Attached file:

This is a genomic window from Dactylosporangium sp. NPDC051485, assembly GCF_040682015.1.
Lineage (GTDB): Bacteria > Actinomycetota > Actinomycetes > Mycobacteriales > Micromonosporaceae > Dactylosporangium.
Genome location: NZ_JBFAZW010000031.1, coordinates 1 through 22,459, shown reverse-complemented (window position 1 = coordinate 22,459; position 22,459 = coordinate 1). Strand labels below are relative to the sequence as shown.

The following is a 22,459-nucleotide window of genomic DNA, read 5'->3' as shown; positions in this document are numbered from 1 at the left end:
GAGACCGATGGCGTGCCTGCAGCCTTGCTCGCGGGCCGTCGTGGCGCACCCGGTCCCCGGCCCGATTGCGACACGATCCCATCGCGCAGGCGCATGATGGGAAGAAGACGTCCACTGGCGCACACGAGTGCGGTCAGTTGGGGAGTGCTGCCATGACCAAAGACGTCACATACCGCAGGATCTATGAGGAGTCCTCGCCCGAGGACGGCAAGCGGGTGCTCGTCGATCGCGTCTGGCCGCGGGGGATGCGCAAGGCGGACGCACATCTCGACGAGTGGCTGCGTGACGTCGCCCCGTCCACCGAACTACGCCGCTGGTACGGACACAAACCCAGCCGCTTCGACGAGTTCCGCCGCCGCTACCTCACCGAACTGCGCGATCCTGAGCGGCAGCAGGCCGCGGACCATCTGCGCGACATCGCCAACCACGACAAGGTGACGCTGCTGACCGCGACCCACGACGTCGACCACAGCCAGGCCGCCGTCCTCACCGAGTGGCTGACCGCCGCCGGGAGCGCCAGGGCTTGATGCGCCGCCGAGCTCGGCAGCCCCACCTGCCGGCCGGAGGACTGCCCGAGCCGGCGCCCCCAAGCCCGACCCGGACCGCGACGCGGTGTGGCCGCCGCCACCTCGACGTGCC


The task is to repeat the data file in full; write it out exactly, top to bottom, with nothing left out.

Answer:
This is a genomic window from Dactylosporangium sp. NPDC051485, assembly GCF_040682015.1.
Lineage (GTDB): Bacteria > Actinomycetota > Actinomycetes > Mycobacteriales > Micromonosporaceae > Dactylosporangium.
Genome location: NZ_JBFAZW010000031.1, coordinates 1 through 22,459, shown reverse-complemented (window position 1 = coordinate 22,459; position 22,459 = coordinate 1). Strand labels below are relative to the sequence as shown.

The following is a 22,459-nucleotide window of genomic DNA, read 5'->3' as shown; positions in this document are numbered from 1 at the left end:
GAGACCGATGGCGTGCCTGCAGCCTTGCTCGCGGGCCGTCGTGGCGCACCCGGTCCCCGGCCCGATTGCGACACGATCCCATCGCGCAGGCGCATGATGGGAAGAAGACGTCCACTGGCGCACACGAGTGCGGTCAGTTGGGGAGTGCTGCCATGACCAAAGACGTCACATACCGCAGGATCTATGAGGAGTCCTCGCCCGAGGACGGCAAGCGGGTGCTCGTCGATCGCGTCTGGCCGCGGGGGATGCGCAAGGCGGACGCACATCTCGACGAGTGGCTGCGTGACGTCGCCCCGTCCACCGAACTACGCCGCTGGTACGGACACAAACCCAGCCGCTTCGACGAGTTCCGCCGCCGCTACCTCACCGAACTGCGCGATCCTGAGCGGCAGCAGGCCGCGGACCATCTGCGCGACATCGCCAACCACGACAAGGTGACGCTGCTGACCGCGACCCACGACGTCGACCACAGCCAGGCCGCCGTCCTCACCGAGTGGCTGACCGCCGCCGGGAGCGCCAGGGCTTGATGCGCCGCCGAGCTCGGCAGCCCCACCTGCCGGCCGGAGGACTGCCCGAGCCGGCGCCCCCAAGCCCGACCCGGACCGCGACGCGGTGTGGCCGCCGCCACCTCGACGTGCC